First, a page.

How to Steal a Million

Movie review by
Andrea Beach, Common Sense Media
How to Steal a Million Movie Poster Image
Lots of charm, little action in slow-paced heist comedy.
  • NR
  • 1966
  • 123 minutes

Parents say

age 10+
Based on 1 review

Kids say

age 9+
Based on 2 reviews

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A lot or a little?

The parents' guide to what's in this movie.

Positive Messages

Heist caper comedy offers little in the way of positive messages. Nicole and Simon try to do the right thing but achieve their goals by theft, subterfuge, and blackmail. 

Positive Role Models & Representations

Nicole doesn't like that her father's an art forger and tries to convince him to stop. She plans to steal in order to save her father, and what she's after actually belongs to her father. She relies entirely on Simon to come up with and execute the plan, and is proud of herself because she helped a little. Simon's a lovable rake who tries to manipulate Nicole but ends up doing what she asks anyway. M. Bonnet's forgeries are depicted as a harmless eccentricity.


Someone brandishes a gun and accidentally fires a shot. The victim's arm is grazed; there's a small amount of blood.


Some kissing, a few quick pecks, and one long comedic kiss. Mention of an "over-sexed Italian." Some classical-style artworks depict nudes.


The Hotel Ritz several times. Givenchy once.

Drinking, Drugs & Smoking

Adult characters frequently drink alcohol, sometimes to calm nerves, sometimes to celebrate, sometimes in a bar. Simon smokes half a dozen times or so, and Nicole smokes once or twice.

What parents need to know

Parents need to know that How to Steal a Million is a '60s romantic caper that doesn't teach how to steal anything. There's little to offer in terms of positive messages or role models, but there's no real evil here, either. Characters frequently drink and smoke, so it's a good opportunity to talk to kids about how that behavior glamorizes alcohol and tobacco use, and how society's attitudes have changed since the mid-'60s.  Sexual content is limited to a few kisses. Some works of art depict nude female figures. Someone accidently shoots a gun.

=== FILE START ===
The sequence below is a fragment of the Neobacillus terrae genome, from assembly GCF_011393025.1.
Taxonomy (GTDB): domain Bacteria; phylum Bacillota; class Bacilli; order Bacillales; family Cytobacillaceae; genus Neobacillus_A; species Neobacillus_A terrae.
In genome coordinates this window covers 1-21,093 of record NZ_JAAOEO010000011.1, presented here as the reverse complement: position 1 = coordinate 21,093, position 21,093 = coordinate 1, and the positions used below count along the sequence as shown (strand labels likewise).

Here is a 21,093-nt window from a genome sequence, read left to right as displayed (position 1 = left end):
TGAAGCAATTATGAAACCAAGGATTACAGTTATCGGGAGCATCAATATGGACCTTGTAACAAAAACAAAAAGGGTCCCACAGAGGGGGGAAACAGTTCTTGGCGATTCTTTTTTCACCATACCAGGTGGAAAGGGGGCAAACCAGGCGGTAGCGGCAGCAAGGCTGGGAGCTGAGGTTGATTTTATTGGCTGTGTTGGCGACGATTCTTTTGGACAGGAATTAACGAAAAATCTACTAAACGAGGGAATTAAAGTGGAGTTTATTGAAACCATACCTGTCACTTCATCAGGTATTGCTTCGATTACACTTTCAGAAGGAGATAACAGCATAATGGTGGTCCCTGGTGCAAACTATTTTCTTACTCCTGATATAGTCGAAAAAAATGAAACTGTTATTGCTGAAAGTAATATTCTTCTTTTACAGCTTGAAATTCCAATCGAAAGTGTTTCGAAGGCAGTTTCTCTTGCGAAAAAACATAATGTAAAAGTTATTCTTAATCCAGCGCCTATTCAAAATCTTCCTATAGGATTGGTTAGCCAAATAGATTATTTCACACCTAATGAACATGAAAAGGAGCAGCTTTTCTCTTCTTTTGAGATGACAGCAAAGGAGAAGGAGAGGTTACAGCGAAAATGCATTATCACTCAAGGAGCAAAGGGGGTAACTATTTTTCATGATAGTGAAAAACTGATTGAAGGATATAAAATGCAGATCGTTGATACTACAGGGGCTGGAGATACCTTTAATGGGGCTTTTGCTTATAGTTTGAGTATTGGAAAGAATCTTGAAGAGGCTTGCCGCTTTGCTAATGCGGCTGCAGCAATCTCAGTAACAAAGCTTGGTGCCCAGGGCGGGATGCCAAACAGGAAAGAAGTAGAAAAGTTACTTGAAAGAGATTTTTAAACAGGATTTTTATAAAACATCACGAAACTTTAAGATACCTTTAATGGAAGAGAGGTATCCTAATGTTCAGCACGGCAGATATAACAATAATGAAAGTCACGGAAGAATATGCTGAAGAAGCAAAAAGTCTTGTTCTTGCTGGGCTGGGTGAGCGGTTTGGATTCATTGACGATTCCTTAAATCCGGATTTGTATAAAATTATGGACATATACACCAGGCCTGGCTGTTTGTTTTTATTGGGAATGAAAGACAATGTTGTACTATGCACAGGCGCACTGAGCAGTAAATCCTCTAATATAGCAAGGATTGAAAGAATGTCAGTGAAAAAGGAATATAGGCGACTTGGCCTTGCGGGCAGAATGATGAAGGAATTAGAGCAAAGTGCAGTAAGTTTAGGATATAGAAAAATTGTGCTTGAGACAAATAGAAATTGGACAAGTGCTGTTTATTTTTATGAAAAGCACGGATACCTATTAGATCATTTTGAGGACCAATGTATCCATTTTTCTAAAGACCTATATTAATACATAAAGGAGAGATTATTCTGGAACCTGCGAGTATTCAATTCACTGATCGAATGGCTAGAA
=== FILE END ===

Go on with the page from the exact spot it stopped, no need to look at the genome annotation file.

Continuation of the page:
User Reviews

  • Parents say
  • Kids say
Adult Written byCriticus May 13, 2019

How to Steal a Million Review

This lesser known classic is worth a watch, even if only for Audrey Hepburn and Peter O'Toole. The film is shot in lovely locales, and with plenty of talen... Continue reading
Kid, 12 years old March 10, 2019

Charming underrated heist comedy.

This glamorous art heist film is a classic. It has no violence which is uncommon for this type of film. Hepburn shines in this film. I would recommend this film... Continue reading
Teen, 14 years old Written bymovielover159 April 23, 2017

Lots of charm, little action in slow-paced heist comedy. Haha! CSM is right again!

Although it may be slow, How to Steal a Million was amazing and indeed charming. My sister and I thoroughly enjoyed it and fell in love with Peter O'Toole... Continue reading

What's the story?

Nicole's (Audrey Hepburn) father is an art forger. One of his sculptures on display is about to be inspected for authenticity. She decides she needs to steal the sculpture back and hide it away to keep her father from being exposed as a fake and save him from ruin. The only person she can call on for help is Simon (Peter O'Toole), the thief she caught trying to steal a painting from her home. But what's Simon really after?

Is it any good?

HOW TO STEAL A MILLION offers a lot of eye candy in the form of two gorgeous and talented stars it's almost impossible not to fall in love with. They bring an easy charm, and two of the most beautiful pairs of eyes in the history of cinema, to a lightweight, romantic, crime-caper comedy. And guided as they are by William Wyler, one of Hollywood's most-respected directors, expectations run high. But with little action, the wait is sometimes long for something to happen. The solid script provides some genuine laughs, but fails to bring real humanity to the characters and bogs down in extended sequences like walking around thinking or being stuck in a closet.  Kids looking for an exciting caper are likely to be disappointed in this movie best saved for those with a real soft spot for old-school glamour.

Talk to your kids about ...

  • Families can talk about heist movies. Why do we enjoy them so much when they're about committing a crime?

  • How would the movie be different if it were made today? Would a heroine who can't think of or execute a plan to save her father seem realistic today? Do you think it seemed realistic in 1966?

  • Smoking in movies used to be a lot more common. Why have attitudes about smoking changed? What do we now know about the dangers of smoking?

Movie details

Our editors recommend

For kids who love adventure

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